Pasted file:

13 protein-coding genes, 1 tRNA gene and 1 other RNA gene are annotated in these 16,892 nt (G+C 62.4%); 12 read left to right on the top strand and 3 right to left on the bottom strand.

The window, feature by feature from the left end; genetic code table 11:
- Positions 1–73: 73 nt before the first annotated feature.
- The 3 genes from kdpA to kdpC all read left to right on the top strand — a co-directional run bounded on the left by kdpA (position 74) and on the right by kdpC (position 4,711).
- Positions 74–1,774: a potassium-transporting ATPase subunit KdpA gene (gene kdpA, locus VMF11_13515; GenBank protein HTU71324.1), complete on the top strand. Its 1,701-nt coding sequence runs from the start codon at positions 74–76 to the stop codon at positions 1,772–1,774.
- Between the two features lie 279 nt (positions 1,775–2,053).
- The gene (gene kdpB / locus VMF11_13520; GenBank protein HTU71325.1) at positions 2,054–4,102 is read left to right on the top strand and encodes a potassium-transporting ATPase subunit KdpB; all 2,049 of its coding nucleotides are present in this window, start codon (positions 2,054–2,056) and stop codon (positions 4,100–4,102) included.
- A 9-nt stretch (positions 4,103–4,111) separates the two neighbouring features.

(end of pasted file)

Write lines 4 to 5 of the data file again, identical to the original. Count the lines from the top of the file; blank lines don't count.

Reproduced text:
- The 3 genes from kdpA to kdpC all read left to right on the top strand — a co-directional run bounded on the left by kdpA (position 74) and on the right by kdpC (position 4,711).
- Positions 74–1,774: a potassium-transporting ATPase subunit KdpA gene (gene kdpA, locus VMF11_13515; GenBank protein HTU71324.1), complete on the top strand. Its 1,701-nt coding sequence runs from the start codon at positions 74–76 to the stop codon at positions 1,772–1,774.